Telehealth uses digital information and communication technologies to remotely access and manage healthcare services. Computers and mobile devices such as tablets and smartphones are examples of technologies. This could be the technology you use at home. In rural areas, a nurse or other healthcare professional may provide telehealth from a medical office or mobile van. Telehealth can also refer to the use of technology by your health care provider to improve or supplement health care services.
Telehealth, also known as e-health or m-health (mobile health), has the following objectives:
Make health care more accessible to people who live in rural or remote communities.
If you have an infectious disease like COVID-19, keep yourself and others safe.
Provide primary care for a wide range of conditions.
Make services more accessible or convenient for people with limited mobility, time, or transportation.
Make medical specialists available.
Improve communication and care coordination between the healthcare team members and those receiving care.
Guide self-management of health care.
Many people found telehealth beneficial during the COVID-19 pandemic and continue to use it. Telehealth is becoming more popular.
Technology has the potential to improve healthcare quality. Furthermore, technology can make it easier for more people to obtain health care.
Telehealth has the potential to make health care more efficient, coordinated, and accessible. Virtual visits can be made anywhere, such as in your home or car. A virtual visit does not require you to travel.
Telehealth can help you stay at home if you’re sick or find it difficult to travel. You can also use telehealth if you live far from a medical facility. And during the COVID-19 pandemic, many people could keep their distance from others at home while still receiving care. Furthermore, COVID-19 can be diagnosed and treated remotely.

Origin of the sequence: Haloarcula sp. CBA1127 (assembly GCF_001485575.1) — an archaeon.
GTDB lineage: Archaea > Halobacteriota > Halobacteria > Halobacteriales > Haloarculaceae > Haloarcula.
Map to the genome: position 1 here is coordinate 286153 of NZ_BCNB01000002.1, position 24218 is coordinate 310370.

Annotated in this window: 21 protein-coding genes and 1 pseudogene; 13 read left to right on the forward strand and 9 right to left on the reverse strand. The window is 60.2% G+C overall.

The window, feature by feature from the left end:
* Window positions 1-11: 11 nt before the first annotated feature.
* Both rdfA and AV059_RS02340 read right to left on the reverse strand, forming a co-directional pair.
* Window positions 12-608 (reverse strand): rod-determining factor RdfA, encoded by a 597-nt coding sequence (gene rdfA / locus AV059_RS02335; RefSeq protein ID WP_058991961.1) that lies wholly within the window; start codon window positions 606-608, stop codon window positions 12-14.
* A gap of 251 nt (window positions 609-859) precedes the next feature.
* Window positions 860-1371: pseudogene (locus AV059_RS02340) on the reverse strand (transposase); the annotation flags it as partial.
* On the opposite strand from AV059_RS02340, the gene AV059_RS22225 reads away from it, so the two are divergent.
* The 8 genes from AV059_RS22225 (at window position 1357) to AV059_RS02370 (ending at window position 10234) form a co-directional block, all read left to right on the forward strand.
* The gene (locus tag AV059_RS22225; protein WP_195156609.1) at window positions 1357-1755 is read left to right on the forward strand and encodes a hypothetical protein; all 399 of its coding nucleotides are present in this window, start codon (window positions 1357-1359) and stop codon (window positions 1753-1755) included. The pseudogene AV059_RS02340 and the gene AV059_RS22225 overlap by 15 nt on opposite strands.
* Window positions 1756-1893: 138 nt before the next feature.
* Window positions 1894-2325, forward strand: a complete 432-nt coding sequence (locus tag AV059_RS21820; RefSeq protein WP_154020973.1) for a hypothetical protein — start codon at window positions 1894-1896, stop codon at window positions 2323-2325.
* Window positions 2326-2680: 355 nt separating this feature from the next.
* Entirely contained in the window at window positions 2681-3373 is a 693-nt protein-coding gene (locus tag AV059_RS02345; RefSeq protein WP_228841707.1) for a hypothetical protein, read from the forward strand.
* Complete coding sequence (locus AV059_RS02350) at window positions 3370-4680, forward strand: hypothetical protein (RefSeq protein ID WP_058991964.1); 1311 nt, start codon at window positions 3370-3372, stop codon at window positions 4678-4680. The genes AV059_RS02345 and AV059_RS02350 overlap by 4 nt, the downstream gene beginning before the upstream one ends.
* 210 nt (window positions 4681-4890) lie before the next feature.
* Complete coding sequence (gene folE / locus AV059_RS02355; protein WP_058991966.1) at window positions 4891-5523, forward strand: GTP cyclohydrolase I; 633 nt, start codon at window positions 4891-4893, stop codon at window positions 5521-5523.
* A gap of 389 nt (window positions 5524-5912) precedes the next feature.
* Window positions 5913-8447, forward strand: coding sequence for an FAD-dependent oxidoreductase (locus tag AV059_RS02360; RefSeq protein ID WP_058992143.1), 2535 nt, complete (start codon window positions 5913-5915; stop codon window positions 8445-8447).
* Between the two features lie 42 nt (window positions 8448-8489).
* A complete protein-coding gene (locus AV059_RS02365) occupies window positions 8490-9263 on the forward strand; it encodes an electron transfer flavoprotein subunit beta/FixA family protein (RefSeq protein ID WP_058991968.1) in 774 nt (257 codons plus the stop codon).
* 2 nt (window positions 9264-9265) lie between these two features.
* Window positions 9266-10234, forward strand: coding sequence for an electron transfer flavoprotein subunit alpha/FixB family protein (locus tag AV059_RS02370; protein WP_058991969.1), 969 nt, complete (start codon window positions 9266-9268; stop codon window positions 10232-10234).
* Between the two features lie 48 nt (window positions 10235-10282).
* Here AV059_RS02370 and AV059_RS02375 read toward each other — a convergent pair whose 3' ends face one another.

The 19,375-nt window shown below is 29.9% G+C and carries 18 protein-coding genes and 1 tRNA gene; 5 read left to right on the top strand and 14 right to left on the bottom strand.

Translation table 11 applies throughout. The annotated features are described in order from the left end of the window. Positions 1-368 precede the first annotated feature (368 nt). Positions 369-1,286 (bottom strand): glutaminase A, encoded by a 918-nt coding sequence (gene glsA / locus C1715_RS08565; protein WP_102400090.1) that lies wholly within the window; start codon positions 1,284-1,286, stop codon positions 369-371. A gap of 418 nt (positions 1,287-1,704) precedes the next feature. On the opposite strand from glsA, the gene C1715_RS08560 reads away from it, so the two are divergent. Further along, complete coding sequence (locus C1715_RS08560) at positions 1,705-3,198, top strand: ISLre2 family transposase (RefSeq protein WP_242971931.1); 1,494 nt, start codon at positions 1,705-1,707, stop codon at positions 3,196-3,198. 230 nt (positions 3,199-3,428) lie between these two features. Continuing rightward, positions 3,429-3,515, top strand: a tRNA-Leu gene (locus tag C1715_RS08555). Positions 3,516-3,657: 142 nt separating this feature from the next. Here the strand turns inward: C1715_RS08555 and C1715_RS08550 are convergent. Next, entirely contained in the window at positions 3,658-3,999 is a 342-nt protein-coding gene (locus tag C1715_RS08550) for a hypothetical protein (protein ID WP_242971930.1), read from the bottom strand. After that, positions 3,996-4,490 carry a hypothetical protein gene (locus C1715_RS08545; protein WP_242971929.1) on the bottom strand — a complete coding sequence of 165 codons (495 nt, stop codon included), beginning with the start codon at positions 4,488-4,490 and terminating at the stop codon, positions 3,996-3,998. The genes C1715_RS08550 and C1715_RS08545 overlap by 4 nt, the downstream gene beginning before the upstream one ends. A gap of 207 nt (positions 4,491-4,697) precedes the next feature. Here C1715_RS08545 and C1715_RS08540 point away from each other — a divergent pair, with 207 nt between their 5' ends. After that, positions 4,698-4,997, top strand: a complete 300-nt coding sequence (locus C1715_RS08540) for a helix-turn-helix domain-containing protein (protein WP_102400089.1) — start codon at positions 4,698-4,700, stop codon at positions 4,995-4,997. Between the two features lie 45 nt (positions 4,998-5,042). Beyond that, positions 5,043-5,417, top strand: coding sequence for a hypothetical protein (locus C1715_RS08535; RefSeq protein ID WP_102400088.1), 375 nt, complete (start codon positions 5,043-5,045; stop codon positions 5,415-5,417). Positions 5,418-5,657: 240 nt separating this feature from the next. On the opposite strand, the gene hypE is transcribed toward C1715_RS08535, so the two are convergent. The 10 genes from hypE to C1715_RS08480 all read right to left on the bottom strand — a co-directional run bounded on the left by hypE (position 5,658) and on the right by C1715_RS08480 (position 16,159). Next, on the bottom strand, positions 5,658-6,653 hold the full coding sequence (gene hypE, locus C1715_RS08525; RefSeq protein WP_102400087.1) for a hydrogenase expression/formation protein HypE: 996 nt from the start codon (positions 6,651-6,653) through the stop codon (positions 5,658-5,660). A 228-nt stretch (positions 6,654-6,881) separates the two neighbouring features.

Virtual visits can also allow you to meet with specialists who do not live in your area.
Telehealth has the potential to improve care coordination. However, there is a risk of care gaps, overuse of medical care, inappropriate drug use, or unnecessary care. Providers cannot perform physical exams in person, which can affect diagnosis.
Other factors, such as cost, may limit the potential benefits of telehealth services. In the United States, insurance reimbursement for telehealth varies by state and type of insurance. However, insurance coverage for telehealth services in the United States continues to grow. Moreover, insurance restrictions changed for a time during the COVID-19 pandemic. Check with your insurance provider to see which providers offer virtual visits.
Furthermore, some people who require improved access to care may be hampered by a lack of internet access or a mobile device. People without internet access may access telehealth services by using public-access wireless internet. Libraries or community centers, for example, may provide wireless internet access for virtual visits in private rooms.
Sometimes technology fails to function correctly. It is critical to have a plan with your provider to call them if there is a problem with the virtual visit.
What are the Pros and Cons to telehealth?
How will you approach and perform a telehealth assessment?
What are the limits to telehealth?
What is the difference between the provider’s need for a successful telehealth visit versus the Patient’s perspective?
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